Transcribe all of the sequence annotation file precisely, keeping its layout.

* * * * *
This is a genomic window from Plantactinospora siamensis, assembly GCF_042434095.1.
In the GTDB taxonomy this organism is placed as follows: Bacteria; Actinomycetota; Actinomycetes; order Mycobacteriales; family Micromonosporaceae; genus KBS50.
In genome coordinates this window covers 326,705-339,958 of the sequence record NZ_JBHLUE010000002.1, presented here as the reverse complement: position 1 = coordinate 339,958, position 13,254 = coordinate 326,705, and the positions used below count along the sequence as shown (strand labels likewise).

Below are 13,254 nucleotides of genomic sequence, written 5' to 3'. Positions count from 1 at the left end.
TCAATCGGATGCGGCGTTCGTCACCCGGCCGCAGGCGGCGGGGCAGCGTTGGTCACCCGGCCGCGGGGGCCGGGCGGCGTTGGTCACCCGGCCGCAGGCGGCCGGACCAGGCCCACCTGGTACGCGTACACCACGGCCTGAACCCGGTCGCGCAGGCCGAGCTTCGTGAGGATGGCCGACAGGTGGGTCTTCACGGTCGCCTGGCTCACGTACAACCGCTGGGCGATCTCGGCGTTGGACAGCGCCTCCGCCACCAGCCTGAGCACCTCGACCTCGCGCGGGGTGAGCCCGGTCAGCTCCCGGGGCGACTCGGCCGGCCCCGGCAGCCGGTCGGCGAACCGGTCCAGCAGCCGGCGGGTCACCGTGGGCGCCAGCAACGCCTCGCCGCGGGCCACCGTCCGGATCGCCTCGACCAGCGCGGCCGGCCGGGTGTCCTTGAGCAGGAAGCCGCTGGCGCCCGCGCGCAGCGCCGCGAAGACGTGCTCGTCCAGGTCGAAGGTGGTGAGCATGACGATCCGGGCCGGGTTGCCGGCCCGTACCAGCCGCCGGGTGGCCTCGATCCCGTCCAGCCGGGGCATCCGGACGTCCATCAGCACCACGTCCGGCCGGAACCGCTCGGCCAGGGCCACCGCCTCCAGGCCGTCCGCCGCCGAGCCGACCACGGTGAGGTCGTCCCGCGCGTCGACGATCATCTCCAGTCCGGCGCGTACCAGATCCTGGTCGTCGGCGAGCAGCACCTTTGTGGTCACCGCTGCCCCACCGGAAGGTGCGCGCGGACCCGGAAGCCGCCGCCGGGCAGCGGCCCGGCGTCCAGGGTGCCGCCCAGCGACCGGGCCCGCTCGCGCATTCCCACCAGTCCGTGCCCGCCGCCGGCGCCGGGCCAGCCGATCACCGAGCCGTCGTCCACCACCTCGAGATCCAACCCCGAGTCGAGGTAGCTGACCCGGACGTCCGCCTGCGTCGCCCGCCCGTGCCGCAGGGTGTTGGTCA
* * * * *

This is a genomic window from Plantactinospora siamensis, assembly GCF_042434095.1.
In the GTDB taxonomy this organism is placed as follows: Bacteria; Actinomycetota; Actinomycetes; order Mycobacteriales; family Micromonosporaceae; genus KBS50.
In genome coordinates this window covers 326,705-339,958 of the sequence record NZ_JBHLUE010000002.1, presented here as the reverse complement: position 1 = coordinate 339,958, position 13,254 = coordinate 326,705, and the positions used below count along the sequence as shown (strand labels likewise).

Below are 13,254 nucleotides of genomic sequence, written 5' to 3'. Positions count from 1 at the left end.
TCAATCGGATGCGGCGTTCGTCACCCGGCCGCAGGCGGCGGGGCAGCGTTGGTCACCCGGCCGCGGGGGCCGGGCGGCGTTGGTCACCCGGCCGCAGGCGGCCGGACCAGGCCCACCTGGTACGCGTACACCACGGCCTGAACCCGGTCGCGCAGGCCGAGCTTCGTGAGGATGGCCGACAGGTGGGTCTTCACGGTCGCCTGGCTCACGTACAACCGCTGGGCGATCTCGGCGTTGGACAGCGCCTCCGCCACCAGCCTGAGCACCTCGACCTCGCGCGGGGTGAGCCCGGTCAGCTCCCGGGGCGACTCGGCCGGCCCCGGCAGCCGGTCGGCGAACCGGTCCAGCAGCCGGCGGGTCACCGTGGGCGCCAGCAACGCCTCGCCGCGGGCCACCGTCCGGATCGCCTCGACCAGCGCGGCCGGCCGGGTGTCCTTGAGCAGGAAGCCGCTGGCGCCCGCGCGCAGCGCCGCGAAGACGTGCTCGTCCAGGTCGAAGGTGGTGAGCATGACGATCCGGGCCGGGTTGCCGGCCCGTACCAGCCGCCGGGTGGCCTCGATCCCGTCCAGCCGGGGCATCCGGACGTCCATCAGCACCACGTCCGGCCGGAACCGCTCGGCCAGGGCCACCGCCTCCAGGCCGTCCGCCGCCGAGCCGACCACGGTGAGGTCGTCCCGCGCGTCGACGATCATCTCCAGTCCGGCGCGTACCAGATCCTGGTCGTCGGCGAGCAGCACCTTTGTGGTCACCGCTGCCCCACCGGAAGGTGCGCGCGGACCCGGAAGCCGCCGCCGGGCAGCGGCCCGGCGTCCAGGGTGCCGCCCAGCGACCGGGCCCGCTCGCGCATTCCCACCAGTCCGTGCCCGCCGCCGGCGCCGGGCCAGCCGATCACCGAGCCGTCGTCCACCACCTCGAGATCCAACCCCGAGTCGAGGTAGCTGACCCGGACGTCCGCCTGCGTCGCCCGCCCGTGCCGCAGGGTGTTGGTCA